Built in 1742 to defend the city of St. Augustine from British attack, the Fort has stood in the Matanzas Inlet for over 250 years. A remnant of Florida's Spanish past, today it is maintained by the National Park Service.
Ferry to the Fort
The Visitor Center and most of the park grounds are open daily to the public, but the Fort is only accessible via a passenger ferry which leaves the mainland from 9:30 a.m. to 3:30 p.m., on Wednesdays through Sundays. Both the ferry and Fort admission are free; however, guests must obtain a ferry pass in the Visitor Center.
The ferries are scheduled for 9:30, 10:30, 11:30, 1:30, 2:30, and 3:30, on Wednesdays through Sundays. Every person on board the ferry, regardless of age, must have a pass. Ferry Passes are given out on the day of the trip only, and on busy days all passes are often given out by 11:00 a.m. No passes are given out over the phone.
Dogs on a leash are allowed in the park, but not in the buildings, on the ferry, or at the fort.
Fort Matanzas has a long history, closely connected with the founding of St. Augustine by Pedro Menéndez de Aviles. In 1565, Menéndez killed over 250 French Huguenots upon the shores of this inlet, including the famed Jean Ribault. Due to the history of the site, the Spanish named both the fort and the inlet "Matanzas," which means "slaughters" in English.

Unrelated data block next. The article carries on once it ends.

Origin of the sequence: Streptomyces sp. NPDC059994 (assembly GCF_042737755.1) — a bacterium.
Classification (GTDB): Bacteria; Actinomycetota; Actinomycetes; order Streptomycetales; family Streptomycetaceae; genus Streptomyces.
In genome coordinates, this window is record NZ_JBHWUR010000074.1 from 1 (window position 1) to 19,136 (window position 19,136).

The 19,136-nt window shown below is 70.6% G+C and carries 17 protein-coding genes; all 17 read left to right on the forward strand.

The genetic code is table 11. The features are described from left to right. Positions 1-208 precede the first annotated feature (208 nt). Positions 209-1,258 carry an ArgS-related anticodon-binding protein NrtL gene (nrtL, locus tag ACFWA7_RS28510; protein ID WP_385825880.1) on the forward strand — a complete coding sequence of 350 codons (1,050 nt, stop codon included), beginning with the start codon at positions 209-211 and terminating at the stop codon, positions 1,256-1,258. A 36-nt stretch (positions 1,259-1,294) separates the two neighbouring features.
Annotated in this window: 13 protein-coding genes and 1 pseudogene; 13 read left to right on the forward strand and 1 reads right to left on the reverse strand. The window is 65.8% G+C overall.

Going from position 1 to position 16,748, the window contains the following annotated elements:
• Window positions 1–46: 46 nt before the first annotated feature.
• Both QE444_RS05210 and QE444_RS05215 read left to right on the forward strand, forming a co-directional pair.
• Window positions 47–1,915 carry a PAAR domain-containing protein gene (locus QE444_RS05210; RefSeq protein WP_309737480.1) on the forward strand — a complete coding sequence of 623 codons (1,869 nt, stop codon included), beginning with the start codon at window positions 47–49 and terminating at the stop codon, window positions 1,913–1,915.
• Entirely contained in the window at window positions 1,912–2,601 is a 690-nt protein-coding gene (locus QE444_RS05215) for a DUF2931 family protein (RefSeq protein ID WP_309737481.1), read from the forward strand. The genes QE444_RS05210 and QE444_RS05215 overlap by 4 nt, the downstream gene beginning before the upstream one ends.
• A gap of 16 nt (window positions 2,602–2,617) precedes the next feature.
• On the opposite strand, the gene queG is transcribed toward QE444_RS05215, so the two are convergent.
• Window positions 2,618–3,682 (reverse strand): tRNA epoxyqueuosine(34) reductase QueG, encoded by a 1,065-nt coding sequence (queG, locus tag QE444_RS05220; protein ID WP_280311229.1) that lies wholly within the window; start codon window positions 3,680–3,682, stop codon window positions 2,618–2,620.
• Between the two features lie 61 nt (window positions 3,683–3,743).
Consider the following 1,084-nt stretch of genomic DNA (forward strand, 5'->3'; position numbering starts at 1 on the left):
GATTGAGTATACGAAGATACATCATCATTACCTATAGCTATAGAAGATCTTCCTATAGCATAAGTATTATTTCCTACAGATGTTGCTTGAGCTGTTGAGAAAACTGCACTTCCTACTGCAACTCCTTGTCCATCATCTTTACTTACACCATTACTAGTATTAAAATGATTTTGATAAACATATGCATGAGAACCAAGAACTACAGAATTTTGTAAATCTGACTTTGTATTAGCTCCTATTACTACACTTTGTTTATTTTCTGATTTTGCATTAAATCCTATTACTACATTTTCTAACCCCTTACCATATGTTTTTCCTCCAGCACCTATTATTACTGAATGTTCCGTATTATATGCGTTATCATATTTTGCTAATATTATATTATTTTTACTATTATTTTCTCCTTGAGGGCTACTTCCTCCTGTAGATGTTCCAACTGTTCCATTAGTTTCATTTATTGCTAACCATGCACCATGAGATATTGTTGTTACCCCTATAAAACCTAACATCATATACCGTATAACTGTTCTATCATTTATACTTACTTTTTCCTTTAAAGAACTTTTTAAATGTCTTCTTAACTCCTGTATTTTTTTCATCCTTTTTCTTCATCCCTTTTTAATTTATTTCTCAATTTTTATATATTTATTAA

It is believed that a small wooden watchtower was always present on the inlet to guard the watery 'back door' entrance to St. Augustine. The fort that visitors see today was not built until British attacks increased along the Florida coast in the 1740s. Visitors will note some similarities between the construction of St. Augustine's fort, the Castillo de San Marcos, and Fort Matanzas because both are made of coquina. The stone is impenetrable to cannon fire and easy to quarry, providing the Spanish with ample building material.
Fort Matanzas hosts frequent reenactments and living history demonstrations depicting the times of the early fortification. A reenactor is on-site almost every day during the summer, relaying the history of the fort to visitors. On Wednesdays and Saturdays (weather permitting), musket demonstrations are given from 12:30 - 3:30 p.m.
Along with being a historical site, Fort Matanzas also has some beautiful nature trails. A 1/2 mile boardwalk trail leads through the maritime forests at Matanzas. Visitors can walk on the shore, collect shells, fish, or picnic.
Fort Matanzas National Monument is located at 8635 A1A South in St. Augustine, just south of SR 206.